Estcourt-born Msibi said it was with mixed emotions that he accepted the position of dean.
“I had never imagined holding such a prestigious position,” he said.
It was through the encouragement of his mentor, Chrisly Hampson, who saw his talent and potential, that Msibi pursued a career in academia.
Msibi said the primary and high schools he attended had also helped him to excel academically.
On his appointment in May, he said he was nervous and excited at the same time, but also realised the huge responsibility that lay ahead of him.
The Cowies Hill resident said the position came with difficult decisions.
“The School of Education is one of the biggest in the country and, because of this, will have a big impact on education in South Africa.”
Msibi, who has degrees from Columbia and Cambridge universities, said he has learnt to be assertive and empathetic at the same time, and treat people with fairness and integrity.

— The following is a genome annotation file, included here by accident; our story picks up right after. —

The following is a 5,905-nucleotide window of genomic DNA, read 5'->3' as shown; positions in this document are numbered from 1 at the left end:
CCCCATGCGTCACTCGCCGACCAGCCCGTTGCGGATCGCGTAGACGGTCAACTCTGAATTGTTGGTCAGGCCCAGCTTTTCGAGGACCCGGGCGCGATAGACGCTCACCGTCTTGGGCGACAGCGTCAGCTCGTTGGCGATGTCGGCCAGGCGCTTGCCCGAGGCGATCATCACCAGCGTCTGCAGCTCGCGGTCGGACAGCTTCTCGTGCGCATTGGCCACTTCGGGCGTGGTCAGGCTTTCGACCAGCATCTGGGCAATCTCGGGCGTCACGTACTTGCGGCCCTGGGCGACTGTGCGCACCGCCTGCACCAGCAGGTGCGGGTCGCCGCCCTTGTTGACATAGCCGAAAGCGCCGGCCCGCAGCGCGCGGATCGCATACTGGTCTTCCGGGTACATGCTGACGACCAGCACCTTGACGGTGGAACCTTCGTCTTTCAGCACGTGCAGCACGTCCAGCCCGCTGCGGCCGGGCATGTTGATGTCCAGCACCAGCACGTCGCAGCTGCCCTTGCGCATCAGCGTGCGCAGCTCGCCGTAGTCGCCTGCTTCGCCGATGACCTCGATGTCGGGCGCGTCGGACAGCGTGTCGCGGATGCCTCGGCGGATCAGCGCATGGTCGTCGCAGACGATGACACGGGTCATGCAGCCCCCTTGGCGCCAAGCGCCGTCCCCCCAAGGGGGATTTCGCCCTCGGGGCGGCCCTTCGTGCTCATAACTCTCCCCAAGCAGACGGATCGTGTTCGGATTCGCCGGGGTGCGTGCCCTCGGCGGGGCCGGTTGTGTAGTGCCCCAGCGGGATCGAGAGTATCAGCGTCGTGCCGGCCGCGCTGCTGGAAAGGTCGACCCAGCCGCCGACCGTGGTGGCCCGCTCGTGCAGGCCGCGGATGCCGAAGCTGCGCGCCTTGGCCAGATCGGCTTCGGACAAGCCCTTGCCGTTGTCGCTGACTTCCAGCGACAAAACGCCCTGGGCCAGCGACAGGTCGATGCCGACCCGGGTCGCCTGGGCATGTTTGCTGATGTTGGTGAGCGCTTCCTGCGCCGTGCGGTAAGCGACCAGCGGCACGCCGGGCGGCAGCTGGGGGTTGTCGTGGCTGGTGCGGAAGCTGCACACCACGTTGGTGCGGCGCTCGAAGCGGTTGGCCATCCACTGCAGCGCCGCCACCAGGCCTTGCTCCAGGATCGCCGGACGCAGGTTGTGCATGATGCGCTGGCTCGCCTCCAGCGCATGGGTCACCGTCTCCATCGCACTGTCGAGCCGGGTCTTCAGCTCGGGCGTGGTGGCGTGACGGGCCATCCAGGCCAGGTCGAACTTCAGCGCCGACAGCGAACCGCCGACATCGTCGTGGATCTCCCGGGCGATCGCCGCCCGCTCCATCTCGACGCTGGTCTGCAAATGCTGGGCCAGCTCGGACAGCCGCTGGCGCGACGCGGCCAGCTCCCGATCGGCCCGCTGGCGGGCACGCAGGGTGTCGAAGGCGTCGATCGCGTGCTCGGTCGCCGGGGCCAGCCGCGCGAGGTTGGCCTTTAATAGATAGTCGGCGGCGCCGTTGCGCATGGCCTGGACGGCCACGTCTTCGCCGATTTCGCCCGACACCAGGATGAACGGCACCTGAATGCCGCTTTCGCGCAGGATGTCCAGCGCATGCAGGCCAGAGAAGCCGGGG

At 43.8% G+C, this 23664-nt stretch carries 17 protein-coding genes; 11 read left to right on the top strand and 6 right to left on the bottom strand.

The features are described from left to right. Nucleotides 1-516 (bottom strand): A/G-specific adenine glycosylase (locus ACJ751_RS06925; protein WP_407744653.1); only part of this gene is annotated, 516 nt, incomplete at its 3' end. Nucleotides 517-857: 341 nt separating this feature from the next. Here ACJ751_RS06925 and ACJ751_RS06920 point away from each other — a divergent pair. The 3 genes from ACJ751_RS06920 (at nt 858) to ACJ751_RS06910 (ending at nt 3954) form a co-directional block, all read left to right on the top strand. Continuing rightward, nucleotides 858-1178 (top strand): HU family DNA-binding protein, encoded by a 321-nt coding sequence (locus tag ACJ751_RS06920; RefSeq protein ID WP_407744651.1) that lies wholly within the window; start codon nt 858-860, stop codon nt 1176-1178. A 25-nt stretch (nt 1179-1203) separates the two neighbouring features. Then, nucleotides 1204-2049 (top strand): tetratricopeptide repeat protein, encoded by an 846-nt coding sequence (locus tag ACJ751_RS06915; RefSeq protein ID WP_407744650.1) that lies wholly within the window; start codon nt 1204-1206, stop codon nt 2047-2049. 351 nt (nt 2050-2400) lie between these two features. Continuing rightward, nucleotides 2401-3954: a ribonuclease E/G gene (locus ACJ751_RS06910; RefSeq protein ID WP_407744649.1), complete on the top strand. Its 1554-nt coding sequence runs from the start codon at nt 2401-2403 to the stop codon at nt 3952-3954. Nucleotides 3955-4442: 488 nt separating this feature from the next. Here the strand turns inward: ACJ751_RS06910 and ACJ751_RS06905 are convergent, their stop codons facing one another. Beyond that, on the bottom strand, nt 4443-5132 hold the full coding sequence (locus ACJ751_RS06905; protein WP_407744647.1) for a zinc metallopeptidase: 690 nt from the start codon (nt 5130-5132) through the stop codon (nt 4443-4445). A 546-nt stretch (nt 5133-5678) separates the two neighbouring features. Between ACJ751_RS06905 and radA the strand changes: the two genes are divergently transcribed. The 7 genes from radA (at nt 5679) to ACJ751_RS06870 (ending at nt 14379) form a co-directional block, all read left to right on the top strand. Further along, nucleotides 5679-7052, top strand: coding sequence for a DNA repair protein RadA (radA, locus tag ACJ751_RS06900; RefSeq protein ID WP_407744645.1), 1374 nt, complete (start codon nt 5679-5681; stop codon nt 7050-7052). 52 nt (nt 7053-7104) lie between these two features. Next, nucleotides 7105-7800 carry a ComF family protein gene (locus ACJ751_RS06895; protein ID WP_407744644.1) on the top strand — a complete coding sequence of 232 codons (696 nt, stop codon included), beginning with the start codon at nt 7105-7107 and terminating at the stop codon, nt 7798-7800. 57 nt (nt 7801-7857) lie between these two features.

He attributed his success to a strong work ethic.
The road to him becoming a dean was also a growth process for him.
“I never had much self-confidence when I was younger, but grew in confidence as I studied more and obtained more qualifications.”
Msibi’s main focus of studies is on how prejudice, marginalisation and discrimination impact on people’s construction of their identities and experiences at institutions.
He is not resting on his laurels as he is currently involved in a project called the Community Development Association (Cad), an outreach programme that works with disadvantaged schools.
The project is run by students from the university’s Edgewood Campus who implement this - and other projects - at selected schools.
Msibi, a father of one, said students from the organisation went to schools for debating, public speaking and HIV/Aids awareness sessions, among other activities.
While doing this, students from Cad improved skills such as project management and fundraising.
Msibi says he wanted to ensure the university’s School of Education was one of the best in the country.